How is the LGPI calculated ?
The LGPI is calculated using a model developed by the ABS.
Data sources for the model includes:-
- Local Government Grants Commission - Aggregated expenditure data
- Australian Bureau of Statistics - Price Indexes
- Finance Managers Group - Weights
The LGPI is compiled from a set, or a basket, of commodities (goods and services) that is deemed to be representative of the major spending categories of SA councils. These commodities are weighted according to their relative contributions to the total spending on goods and services. The basket of commodities and their weights are said to reflect the spending behaviour for a given period. While the basket of commodities is open to variation by the owners of the model, the weights will be measured each year, (commencing 2006-07), from data supplied by councils in the LGPI form of the Local Government Grants Commission's Supplementary Data to the Financial Statements (Supp.) forms. The weights are calculated automatically in the LGPI model when the Supp. data is included.
From these weights, and from price indexes published by the ABS, a chained Laspeyres method is used to calculate price indexes for each commodity, and more importantly for total current expenditure, total capital expenditure, and total expenditure. The latter three are usually referred to as LGPIs. The measure of the impact of commodity price changes is then expressed as a percentage change for the period of interest.
Thus the LGPIs provide a guide to the change in expenditure that would arise from the effects of price changes only, with spending behaviour remaining constant. In other words, if Council's spending behaviour was exactly the same as for the previous period, how much extra would it cost due to price rises.
The cost components included in the model are:-
- Salaries: & Wages - Managerial, Admin & Clerical, and labour.
- Contractual Services (Excluding Waste Management)
- Waste Management
- Water & Sewerage
- Motor Vehicle Expenses
- Printing, publishing & recorded media
- Other Operating Expenses
- Property Expenses
- Consultancy Expenses, and
- Telecommunications Expenses
- Construction of Buildings
- Construction of Infrastructure
- Purchase of Plant & Equipment
When will the index be available ?
As the LGPI relies on the publication of a number of ABS indexes, each quarter's LGPI will be published approximately eight weeks after the end of the quarter as follows:-
- September quarter - late November
- December quarter - late February
- March quarter - late May
- June quarter - late August.
To view or download the current LGPI Click Here
Consumer Price Index
The CPI measures quarterly historic changes in the cost of a typical metropolitan household 'basket' of goods and services, including a wide range of goods and services in ten categories; food, alcohol, tobacco, clothing, housing, household furnishings and services, health, transport, communication, recreation and education (further information on the CPI is available on the ABS website http://www.abs.gov.au/ ).
Most government personal benefit payments are linked to CPI and a significant number of ratepayers are on such benefits. This proportion will vary Council to Council. Again, CPI is not a complete measure of the capacity of this group as it does not take into account other benefits (e.g. additional State electricity concessions) and the fact that some benefit recipients receive other income and may be affected by changes to income tax rates.
(refer LGA Circular 24.7)
It has been noted that Councils have ratepayers of three broad types:
- Families with salary earners and individual salary earners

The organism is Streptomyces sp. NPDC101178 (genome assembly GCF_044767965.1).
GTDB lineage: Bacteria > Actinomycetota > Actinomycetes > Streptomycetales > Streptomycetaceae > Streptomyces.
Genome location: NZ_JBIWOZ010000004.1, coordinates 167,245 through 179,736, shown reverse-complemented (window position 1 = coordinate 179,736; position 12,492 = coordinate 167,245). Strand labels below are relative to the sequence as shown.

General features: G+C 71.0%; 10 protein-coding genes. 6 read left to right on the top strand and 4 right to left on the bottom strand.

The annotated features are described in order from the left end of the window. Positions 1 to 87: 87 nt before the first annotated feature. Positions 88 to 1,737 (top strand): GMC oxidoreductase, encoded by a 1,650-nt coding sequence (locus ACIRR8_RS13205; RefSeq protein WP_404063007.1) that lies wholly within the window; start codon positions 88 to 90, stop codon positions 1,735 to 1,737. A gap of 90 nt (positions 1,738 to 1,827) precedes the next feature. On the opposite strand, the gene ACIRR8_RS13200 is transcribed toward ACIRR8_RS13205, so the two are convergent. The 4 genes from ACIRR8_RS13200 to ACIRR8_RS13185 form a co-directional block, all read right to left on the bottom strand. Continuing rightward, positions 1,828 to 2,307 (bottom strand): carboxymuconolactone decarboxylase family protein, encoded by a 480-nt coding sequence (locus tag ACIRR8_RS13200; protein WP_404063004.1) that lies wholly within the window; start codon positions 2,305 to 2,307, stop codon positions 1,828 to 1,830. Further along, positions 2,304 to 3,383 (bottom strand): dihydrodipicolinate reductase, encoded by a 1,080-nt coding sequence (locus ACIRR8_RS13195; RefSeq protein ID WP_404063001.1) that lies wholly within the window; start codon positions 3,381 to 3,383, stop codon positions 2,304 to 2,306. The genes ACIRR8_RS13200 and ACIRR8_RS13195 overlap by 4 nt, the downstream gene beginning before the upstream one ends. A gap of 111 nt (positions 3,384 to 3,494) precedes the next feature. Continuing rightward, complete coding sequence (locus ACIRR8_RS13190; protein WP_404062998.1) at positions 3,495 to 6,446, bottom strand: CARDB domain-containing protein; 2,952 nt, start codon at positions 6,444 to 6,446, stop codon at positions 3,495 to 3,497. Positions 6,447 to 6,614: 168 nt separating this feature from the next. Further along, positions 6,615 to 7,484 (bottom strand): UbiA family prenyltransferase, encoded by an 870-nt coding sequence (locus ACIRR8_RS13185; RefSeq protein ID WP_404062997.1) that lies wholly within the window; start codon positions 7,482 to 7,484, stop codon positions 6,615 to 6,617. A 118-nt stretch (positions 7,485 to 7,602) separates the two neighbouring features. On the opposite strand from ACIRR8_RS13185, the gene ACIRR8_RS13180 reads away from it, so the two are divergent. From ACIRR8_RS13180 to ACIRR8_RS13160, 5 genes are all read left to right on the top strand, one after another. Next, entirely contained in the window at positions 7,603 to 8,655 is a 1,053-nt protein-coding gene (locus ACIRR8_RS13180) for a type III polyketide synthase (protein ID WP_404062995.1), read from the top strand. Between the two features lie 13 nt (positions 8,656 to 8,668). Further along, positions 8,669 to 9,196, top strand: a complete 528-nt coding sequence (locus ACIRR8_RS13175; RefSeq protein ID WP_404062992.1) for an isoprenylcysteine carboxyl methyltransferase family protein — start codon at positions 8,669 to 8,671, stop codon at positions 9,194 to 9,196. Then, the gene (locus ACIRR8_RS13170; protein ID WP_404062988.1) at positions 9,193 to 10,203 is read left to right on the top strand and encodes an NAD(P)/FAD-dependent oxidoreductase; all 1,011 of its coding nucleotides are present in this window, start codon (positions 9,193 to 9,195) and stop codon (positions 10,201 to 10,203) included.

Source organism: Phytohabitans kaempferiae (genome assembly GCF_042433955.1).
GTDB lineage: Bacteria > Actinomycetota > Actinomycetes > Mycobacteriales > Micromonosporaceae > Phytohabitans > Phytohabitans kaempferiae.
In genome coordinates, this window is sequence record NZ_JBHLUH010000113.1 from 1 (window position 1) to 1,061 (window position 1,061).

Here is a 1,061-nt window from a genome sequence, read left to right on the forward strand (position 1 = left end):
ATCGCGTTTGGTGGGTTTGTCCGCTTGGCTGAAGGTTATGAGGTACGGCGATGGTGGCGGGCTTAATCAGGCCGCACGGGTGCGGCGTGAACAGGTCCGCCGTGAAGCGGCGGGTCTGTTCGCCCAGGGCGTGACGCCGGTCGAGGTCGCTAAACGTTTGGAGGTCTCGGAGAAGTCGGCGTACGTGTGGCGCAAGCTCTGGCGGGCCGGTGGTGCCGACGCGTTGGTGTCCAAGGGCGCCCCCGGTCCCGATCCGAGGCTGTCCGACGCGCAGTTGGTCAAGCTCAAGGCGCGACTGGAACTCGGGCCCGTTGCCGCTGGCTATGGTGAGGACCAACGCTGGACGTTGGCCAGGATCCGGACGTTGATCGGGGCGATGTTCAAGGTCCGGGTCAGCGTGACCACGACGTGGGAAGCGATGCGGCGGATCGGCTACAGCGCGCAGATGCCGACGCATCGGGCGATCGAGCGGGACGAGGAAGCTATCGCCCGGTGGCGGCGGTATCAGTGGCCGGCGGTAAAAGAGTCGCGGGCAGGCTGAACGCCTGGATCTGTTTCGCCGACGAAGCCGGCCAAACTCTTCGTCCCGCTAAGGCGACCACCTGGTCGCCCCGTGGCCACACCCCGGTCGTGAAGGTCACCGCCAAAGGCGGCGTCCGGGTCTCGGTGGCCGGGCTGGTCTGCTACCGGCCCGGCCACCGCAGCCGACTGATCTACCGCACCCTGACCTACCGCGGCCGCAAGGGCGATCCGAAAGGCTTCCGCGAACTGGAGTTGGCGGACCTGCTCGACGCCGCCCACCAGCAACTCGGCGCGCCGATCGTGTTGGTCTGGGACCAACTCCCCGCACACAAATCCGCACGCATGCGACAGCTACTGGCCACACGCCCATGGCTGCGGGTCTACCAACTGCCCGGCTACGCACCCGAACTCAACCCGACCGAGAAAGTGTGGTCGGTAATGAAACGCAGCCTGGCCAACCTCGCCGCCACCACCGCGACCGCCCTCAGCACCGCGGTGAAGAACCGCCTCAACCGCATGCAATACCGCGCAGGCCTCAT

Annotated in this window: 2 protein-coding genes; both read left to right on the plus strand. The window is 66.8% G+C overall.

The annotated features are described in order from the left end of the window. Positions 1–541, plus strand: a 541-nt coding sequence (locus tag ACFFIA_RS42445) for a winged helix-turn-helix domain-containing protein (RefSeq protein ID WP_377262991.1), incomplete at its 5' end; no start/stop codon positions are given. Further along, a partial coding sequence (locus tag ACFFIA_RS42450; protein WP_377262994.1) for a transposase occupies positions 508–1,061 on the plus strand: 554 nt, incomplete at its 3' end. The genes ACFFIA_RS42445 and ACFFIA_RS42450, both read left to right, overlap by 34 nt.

- Businesses, Primary Producers and organisations
- Those on some form of government benefit payments
Different indicators may assist Councils in making judgements regarding capacities of those in each group. This may assist in judgements regarding the adoption of the budget and the overall level of rates revenue as well as mechanisms which deal with the distribution of rates among ratepayers (including such options as differentials, caps, rebates and remissions).
It must also be remembered that the actual changes in capacity in such groups will vary across the State as will the proportion of each group within each Council area.
Average Weekly Earnings
In most Council areas, Average Weekly Earnings will be the most relevant indicator in terms of understanding the capacity of the majority of ratepayers. This is not a perfect indicator for this purpose - for example it does not factor in the income tax rate changes which may occur from time to time which will affect the capacity of such ratepayers.
Average Weekly Earnings, Australia - http://www.abs.gov.au/
Gross State Product (GSP)
The overall rate of State economic growth is known as Gross State Product (GSP). This is the broadest measure of State economic activity.
As an example, GSP was estimated to be 3.0 per cent in 2005-06, up from 2.6 per cent in 2004-05. In 2006-07 economic growth was forecast to be 2.5 per cent. GSP growth was expected to be affected by predicted lower crop output resulting from poor winter rainfall. A slowing in housing construction was also predicted. Employment growth was forecast to be 1.5 per cent for 2006-07. In the years 2007-08 to 2009-10 economic growth was projected to be 2.75 per cent per annum.
Source: State Budget 2006/07 ( http://www.statebudget.sa.gov.au/)
State Government annual indexation of fees and charges
The State Government Budget 2006-07 indicates another example in relation to variations of pricing policies, whereby the annual indexation of fees and charges (revenue) was set at 3.8 per cent reflecting the average increase in the cost of providing the relevant services (http://www.statebudget.sa.gov.au/). It is understood that this figure is established by incorporating a weighting for CPI and a weighing for salary movements reflecting the major cost factor in provision of State services. It should be noted that this indexation figure is not applied to State taxation (such as land or payroll taxes) but to user-pays service fees.
For further information regarding the LGPI, please contact David Hitchcock - Assistant Director, Environment & Development on 8224 2052 or email email@example.com